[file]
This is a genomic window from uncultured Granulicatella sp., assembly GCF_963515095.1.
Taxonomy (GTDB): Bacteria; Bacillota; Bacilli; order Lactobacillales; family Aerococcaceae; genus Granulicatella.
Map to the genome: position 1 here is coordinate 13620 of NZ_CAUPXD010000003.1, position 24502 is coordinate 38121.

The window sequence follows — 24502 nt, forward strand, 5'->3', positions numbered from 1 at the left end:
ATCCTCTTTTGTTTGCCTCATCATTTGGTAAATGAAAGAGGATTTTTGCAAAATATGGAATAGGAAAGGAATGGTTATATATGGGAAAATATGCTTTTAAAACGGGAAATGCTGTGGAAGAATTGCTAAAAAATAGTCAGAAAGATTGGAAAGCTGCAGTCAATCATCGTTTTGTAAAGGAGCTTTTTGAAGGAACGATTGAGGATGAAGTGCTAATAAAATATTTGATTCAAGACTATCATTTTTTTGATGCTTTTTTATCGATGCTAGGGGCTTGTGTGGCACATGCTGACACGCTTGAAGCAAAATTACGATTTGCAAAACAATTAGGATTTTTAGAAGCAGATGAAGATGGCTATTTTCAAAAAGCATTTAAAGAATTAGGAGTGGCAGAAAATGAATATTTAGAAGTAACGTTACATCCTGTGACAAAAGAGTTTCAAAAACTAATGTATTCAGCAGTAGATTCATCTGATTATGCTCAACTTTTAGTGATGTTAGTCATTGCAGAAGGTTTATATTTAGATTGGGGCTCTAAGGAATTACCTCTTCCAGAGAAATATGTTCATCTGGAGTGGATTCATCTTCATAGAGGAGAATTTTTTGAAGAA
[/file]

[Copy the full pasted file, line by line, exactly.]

This is a genomic window from uncultured Granulicatella sp., assembly GCF_963515095.1.
Taxonomy (GTDB): Bacteria; Bacillota; Bacilli; order Lactobacillales; family Aerococcaceae; genus Granulicatella.
Map to the genome: position 1 here is coordinate 13620 of NZ_CAUPXD010000003.1, position 24502 is coordinate 38121.

The window sequence follows — 24502 nt, forward strand, 5'->3', positions numbered from 1 at the left end:
ATCCTCTTTTGTTTGCCTCATCATTTGGTAAATGAAAGAGGATTTTTGCAAAATATGGAATAGGAAAGGAATGGTTATATATGGGAAAATATGCTTTTAAAACGGGAAATGCTGTGGAAGAATTGCTAAAAAATAGTCAGAAAGATTGGAAAGCTGCAGTCAATCATCGTTTTGTAAAGGAGCTTTTTGAAGGAACGATTGAGGATGAAGTGCTAATAAAATATTTGATTCAAGACTATCATTTTTTTGATGCTTTTTTATCGATGCTAGGGGCTTGTGTGGCACATGCTGACACGCTTGAAGCAAAATTACGATTTGCAAAACAATTAGGATTTTTAGAAGCAGATGAAGATGGCTATTTTCAAAAAGCATTTAAAGAATTAGGAGTGGCAGAAAATGAATATTTAGAAGTAACGTTACATCCTGTGACAAAAGAGTTTCAAAAACTAATGTATTCAGCAGTAGATTCATCTGATTATGCTCAACTTTTAGTGATGTTAGTCATTGCAGAAGGTTTATATTTAGATTGGGGCTCTAAGGAATTACCTCTTCCAGAGAAATATGTTCATCTGGAGTGGATTCATCTTCATAGAGGAGAATTTTTTGAAGAA